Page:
Use definitely and definitively when there's no doubt, but save definitely for emphasis and definitively for the final say. If you definitely want to go to a party, but your mom definitively says no, then you aren't going. Quit asking.

Definitely means something is definite — it's unmistakable and clearly defined. Pizza is definitely popular in New York City. It can also mean, "Sure" or "Yes" in response to a question. Would you like cake? Definitely! If you forget how to spell it, just think definite plus -ly (keep the e). Here are some examples of definitely in action:

'No, you don't fail,' he assures her. 'You definitely pass.' (Washington Post)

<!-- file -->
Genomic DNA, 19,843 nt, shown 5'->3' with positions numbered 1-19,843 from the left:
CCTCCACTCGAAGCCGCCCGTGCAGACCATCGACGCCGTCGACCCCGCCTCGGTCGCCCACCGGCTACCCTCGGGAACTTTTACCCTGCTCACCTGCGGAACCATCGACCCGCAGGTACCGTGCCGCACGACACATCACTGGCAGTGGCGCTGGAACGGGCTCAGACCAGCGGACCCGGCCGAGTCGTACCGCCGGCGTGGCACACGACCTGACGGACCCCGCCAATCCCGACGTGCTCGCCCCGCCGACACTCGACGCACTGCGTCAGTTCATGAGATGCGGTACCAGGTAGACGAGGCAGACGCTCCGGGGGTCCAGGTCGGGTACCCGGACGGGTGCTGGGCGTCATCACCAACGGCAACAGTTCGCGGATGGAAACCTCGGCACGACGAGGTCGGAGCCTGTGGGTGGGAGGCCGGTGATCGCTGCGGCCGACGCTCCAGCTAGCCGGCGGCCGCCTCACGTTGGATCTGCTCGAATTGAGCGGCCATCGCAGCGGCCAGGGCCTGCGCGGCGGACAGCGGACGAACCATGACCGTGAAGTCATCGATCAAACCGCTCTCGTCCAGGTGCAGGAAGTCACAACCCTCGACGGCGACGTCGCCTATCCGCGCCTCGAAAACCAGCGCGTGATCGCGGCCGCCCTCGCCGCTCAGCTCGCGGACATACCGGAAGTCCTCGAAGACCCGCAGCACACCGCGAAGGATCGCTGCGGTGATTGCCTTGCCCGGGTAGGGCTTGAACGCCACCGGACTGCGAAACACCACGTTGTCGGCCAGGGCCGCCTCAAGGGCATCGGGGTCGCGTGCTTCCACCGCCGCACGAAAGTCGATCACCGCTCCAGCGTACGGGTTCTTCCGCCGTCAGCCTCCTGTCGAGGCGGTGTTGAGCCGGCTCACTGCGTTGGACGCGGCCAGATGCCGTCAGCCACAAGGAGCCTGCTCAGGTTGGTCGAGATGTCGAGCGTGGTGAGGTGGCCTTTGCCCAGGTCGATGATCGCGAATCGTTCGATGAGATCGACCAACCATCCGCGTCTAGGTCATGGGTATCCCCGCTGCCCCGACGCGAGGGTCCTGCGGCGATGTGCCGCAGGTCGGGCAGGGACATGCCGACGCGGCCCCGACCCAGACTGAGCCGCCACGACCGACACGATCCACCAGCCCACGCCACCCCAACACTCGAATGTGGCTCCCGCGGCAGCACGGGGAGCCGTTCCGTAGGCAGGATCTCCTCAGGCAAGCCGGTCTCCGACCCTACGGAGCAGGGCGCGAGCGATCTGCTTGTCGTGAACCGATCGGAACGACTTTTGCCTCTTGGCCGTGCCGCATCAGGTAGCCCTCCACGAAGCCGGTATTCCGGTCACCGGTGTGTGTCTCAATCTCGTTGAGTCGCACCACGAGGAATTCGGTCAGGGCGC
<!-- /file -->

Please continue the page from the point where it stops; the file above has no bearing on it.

It's best to wear comfy footwear, and definitely not heels, as their spikes can get stuck in the wooden walkway. (Washington Post)

I definitely felt like a little child again, doing the things I love to do, which is play hockey. (Los Angeles Times)

Definitively is a stronger word — anything definitive is official or conclusive. If a doctor gives you a definitive diagnosis, you know exactly what's wrong. It's not a promise that something will happen; it's a done deal. Just add -ly for definitively (once again, keep the e), to say things like, "The court has ruled definitively in favor of the defendant." Here are more examples:

They were both definitively cleared of the charges last year. (Reuters)

Perhaps this book will difinitevely answer some of the enduring questions about Lynch's work. (Los Angeles Times)

The sample size was too small to definitively say it's 100 percent effective. (Scientific American)

As you can see, while there are definitely similarities between these two words, they are at heart definitively different! And that's final.